Ex-Cheney aide in Taiwan, denies arranging Trump-Tsai call
ROC Central News Agency
Taipei, Dec. 6 (CNA) A former White House official on Tuesday denied media speculation that he helped arrange a phone call between U.S. President-elect Donald Trump and Taiwan President Tsai Ing-wen (蔡英文) but described the call as "a very good beginning" in the relationship between the two administrations.
Stephen Yates, deputy national security adviser to then-U.S. Vice President Dick Cheney during the George W. Bush administration, said he hoped the U.S. and Taiwan would take advantage of the opportunity as a starting point to effectively expand their bilateral relations.
The adviser to the Trump transition team made the comments to waiting reporters when he arrived in Taiwan early Tuesday for a pre-arranged visit.
He said his meetings in Taiwan had yet to be confirmed but there are media reports saying that he will see Tsai later this week.
Yates is believed to be the first former Republican administration official to visit Taiwan since Tsai called Trump last Friday in an exchange that has captured the imagination of the people of Taiwan.
It was the first interaction of its kind since the United States switched its diplomatic recognition from Taipei to Beijing in January 1979.
The call raised many eyebrows in the United States, with critics and media outlets saying Trump broke diplomatic convention and risked upsetting U.S. relations with China.
According to accounts from both sides, Tsai called Trump to congratulate him on winning the U.S. presidential election and Trump extended his congratulations on her electoral victory early this year.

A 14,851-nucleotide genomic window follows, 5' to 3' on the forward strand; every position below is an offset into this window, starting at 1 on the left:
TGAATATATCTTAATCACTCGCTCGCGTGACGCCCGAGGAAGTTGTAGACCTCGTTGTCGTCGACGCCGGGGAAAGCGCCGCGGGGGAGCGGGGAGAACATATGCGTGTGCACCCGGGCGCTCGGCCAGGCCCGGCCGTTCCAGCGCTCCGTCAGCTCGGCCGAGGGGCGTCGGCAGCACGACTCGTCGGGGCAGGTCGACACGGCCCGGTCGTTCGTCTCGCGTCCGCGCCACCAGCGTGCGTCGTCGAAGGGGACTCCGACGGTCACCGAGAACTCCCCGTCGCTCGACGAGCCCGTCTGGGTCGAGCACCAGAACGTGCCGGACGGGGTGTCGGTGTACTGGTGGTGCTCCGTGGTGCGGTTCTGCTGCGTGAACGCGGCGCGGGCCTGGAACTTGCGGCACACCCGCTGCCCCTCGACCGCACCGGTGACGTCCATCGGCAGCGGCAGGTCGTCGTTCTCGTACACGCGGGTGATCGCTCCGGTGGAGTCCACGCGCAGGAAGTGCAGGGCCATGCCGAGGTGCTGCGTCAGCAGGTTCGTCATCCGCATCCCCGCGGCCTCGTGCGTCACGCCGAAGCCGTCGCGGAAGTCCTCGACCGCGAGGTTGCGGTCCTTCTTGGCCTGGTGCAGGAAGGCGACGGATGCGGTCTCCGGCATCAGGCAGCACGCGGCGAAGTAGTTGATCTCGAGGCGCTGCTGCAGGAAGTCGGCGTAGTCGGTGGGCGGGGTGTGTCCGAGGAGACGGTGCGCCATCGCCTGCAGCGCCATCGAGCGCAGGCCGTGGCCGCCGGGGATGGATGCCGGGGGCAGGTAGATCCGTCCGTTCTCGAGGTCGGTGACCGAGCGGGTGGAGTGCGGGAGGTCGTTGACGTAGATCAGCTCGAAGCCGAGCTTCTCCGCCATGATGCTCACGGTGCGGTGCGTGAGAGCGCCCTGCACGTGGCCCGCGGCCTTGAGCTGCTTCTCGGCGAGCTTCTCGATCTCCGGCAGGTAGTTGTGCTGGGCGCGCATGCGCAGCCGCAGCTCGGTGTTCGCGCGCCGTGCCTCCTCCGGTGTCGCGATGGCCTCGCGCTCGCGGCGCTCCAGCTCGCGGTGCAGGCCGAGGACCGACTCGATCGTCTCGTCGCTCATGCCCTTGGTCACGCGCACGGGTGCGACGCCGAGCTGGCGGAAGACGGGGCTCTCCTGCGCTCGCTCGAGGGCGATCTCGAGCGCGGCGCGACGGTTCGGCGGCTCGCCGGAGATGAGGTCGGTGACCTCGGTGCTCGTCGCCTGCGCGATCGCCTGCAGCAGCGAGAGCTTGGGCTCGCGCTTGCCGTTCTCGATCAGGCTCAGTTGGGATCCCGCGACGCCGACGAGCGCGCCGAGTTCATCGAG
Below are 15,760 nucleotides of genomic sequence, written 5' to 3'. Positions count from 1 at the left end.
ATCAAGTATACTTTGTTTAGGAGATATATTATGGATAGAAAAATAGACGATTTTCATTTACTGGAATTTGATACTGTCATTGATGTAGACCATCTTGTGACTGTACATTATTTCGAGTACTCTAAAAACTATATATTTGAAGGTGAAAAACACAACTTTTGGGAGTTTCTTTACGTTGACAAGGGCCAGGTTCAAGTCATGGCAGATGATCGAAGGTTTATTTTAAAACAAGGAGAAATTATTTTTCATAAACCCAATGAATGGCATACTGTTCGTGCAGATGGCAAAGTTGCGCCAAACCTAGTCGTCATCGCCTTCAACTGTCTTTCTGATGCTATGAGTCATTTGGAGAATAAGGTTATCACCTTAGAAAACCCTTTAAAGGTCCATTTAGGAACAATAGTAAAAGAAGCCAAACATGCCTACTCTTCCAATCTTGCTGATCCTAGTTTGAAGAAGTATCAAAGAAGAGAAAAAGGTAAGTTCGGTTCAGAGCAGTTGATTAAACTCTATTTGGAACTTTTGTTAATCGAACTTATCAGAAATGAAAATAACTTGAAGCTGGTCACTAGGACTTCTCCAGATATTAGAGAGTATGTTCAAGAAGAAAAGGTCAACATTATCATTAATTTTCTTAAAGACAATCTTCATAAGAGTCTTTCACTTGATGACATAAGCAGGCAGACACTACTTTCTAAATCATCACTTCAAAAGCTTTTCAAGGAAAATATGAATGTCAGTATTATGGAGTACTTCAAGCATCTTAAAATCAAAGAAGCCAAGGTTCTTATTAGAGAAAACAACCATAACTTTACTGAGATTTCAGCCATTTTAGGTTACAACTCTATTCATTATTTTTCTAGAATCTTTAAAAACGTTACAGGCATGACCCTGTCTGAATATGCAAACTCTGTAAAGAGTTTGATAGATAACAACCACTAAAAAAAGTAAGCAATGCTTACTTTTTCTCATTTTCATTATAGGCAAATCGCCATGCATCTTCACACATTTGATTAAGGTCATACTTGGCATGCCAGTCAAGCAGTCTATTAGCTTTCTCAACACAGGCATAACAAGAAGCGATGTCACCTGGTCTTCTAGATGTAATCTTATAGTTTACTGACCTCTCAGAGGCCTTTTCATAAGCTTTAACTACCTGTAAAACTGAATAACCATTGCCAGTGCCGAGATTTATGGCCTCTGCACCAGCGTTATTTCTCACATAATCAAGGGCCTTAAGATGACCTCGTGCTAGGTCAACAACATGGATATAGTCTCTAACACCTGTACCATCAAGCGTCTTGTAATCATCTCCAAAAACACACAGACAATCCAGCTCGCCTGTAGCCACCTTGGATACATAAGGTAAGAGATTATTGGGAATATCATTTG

In their conversation that lasted over 10 minutes, the two leaders also discussed economic and defense issues, and Tsai expressed her hope for more bilateral exchanges and contacts.
Yates is currently chairman of the Idaho Republican Party and was one of those responsible for including the "Six Assurances" given to Taiwan by former U.S. President Ronald Reagan in 1982 and the Taiwan Relations Act in the Republican Party's platform at its national convention in July.
As a Mormon missionary in Kaohsiung in the 1980s, Yates developed several friendships that he still maintains, he told reporters.
In addition, he visited Taiwan several times while working at the Heritage Foundation, a Washington-based think tank, before and after his Bush administration tenure.
(By Bien Chen-feng, Tai Ya-chen and Evelyn Kao)
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